Matt Mays' 'Dog City' Turns a Corny Concept into a Heartwarming Experiment

BY Oliver CrookPublished May 22, 2020

Some philosophical topics — freedom, unity, love — are hard to break down and understand through conventional means. Few of us are Socrates, after all. Matt Mays — Canada's answer to Tom Petty — tackled all these huge ideas in a different way on his surprise album Dog City: It's written from the eyes of a rescue dog. As corny as that sounds, it really isn't. It's too self-aware and heartwarming to make you cringe.

Rather, Dog City sees Mays at his most experimental. Recorded and mixed by Mays in his garage during quarantine, the freedom of not writing for a band allows him to lean hard into the sound he toyed with on 2019's single "Let There Be Love." The complete reimagining of the Stooges classic "I Wanna Be Your Dog" — with everything, including his vocals, dripping in echo and reverb — makes the song unrecognizable from the original but still as good. "The Public Gardens" sounds like Joel Plaskett in the Caribbean, while "Dan n' Shaniqua" is a quick-paced, Beach Boys-inspired romp in the sun.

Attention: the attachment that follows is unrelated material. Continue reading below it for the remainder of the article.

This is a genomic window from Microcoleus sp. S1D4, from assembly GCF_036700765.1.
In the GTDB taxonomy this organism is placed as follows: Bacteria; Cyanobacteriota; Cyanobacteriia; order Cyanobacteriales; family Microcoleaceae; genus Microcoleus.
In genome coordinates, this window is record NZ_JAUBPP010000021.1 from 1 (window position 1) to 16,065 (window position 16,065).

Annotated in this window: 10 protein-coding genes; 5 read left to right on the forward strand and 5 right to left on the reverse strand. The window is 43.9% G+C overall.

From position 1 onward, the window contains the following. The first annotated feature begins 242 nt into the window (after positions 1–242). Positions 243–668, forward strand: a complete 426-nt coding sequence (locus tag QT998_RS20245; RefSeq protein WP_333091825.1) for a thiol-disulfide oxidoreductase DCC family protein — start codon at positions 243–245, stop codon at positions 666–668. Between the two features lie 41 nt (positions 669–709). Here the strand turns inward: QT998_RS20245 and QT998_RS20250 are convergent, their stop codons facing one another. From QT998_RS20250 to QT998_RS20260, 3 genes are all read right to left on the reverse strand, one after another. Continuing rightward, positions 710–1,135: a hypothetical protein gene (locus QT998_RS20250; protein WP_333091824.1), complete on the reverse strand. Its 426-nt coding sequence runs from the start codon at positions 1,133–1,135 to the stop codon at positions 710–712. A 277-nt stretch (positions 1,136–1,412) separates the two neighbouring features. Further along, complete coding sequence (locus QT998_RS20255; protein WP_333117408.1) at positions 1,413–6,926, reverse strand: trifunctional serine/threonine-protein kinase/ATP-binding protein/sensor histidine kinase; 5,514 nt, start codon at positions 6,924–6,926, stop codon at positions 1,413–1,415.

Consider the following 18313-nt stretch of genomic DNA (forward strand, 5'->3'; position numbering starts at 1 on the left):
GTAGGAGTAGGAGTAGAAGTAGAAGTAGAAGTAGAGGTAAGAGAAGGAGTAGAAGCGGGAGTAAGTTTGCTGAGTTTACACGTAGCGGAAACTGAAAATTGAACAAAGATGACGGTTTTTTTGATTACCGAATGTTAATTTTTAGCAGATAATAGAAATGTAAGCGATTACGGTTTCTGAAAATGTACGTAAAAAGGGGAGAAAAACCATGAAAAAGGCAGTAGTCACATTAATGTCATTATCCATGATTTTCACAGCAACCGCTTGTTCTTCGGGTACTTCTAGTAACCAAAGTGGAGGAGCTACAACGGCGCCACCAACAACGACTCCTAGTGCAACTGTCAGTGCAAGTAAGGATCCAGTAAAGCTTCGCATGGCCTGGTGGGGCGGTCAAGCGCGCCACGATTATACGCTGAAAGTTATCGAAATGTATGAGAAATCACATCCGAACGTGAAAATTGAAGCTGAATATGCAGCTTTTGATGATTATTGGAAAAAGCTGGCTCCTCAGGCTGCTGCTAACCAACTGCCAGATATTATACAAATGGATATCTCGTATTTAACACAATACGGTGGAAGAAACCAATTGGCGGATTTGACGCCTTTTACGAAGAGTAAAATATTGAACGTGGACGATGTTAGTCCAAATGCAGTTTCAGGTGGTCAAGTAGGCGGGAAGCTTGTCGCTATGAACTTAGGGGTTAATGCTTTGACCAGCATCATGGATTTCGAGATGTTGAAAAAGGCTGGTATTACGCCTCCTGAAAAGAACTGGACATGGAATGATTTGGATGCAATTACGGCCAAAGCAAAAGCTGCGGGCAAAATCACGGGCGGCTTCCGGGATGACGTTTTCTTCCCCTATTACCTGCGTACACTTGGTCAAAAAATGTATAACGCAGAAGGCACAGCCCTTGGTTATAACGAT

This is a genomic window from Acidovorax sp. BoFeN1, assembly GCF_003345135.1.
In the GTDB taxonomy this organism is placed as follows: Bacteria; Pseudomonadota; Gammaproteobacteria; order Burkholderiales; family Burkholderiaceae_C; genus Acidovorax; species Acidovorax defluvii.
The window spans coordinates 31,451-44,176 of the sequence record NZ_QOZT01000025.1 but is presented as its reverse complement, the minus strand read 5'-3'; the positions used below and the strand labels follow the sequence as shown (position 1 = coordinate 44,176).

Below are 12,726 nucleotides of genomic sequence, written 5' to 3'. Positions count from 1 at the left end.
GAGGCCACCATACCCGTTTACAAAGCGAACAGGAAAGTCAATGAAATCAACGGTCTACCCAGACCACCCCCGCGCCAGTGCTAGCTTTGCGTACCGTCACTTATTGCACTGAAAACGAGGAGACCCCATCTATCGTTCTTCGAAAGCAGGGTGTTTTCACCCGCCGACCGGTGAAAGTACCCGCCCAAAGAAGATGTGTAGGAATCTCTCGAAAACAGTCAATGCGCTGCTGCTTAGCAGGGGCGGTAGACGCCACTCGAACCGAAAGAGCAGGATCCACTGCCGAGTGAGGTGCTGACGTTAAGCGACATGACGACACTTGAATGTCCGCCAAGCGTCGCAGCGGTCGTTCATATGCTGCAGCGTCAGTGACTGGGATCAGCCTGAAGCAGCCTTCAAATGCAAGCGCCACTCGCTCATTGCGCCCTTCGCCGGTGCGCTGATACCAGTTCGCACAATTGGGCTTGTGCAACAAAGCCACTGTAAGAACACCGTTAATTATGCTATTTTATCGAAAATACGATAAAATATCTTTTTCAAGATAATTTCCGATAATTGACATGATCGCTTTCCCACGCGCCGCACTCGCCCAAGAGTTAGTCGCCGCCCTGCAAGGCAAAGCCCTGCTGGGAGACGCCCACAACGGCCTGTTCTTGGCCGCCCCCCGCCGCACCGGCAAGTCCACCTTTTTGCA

But don't be alarmed, El Torpedo fans. "Dog City (a Doogie Boogie)" is both a great title and an ode to old school rock'n'roll, while "Charlie Andrews" feels like a canine "Queen of Portland Street." He's still the same ol' Mays, just a little calmer and more experimental than we're used to. Sure does suit him though.

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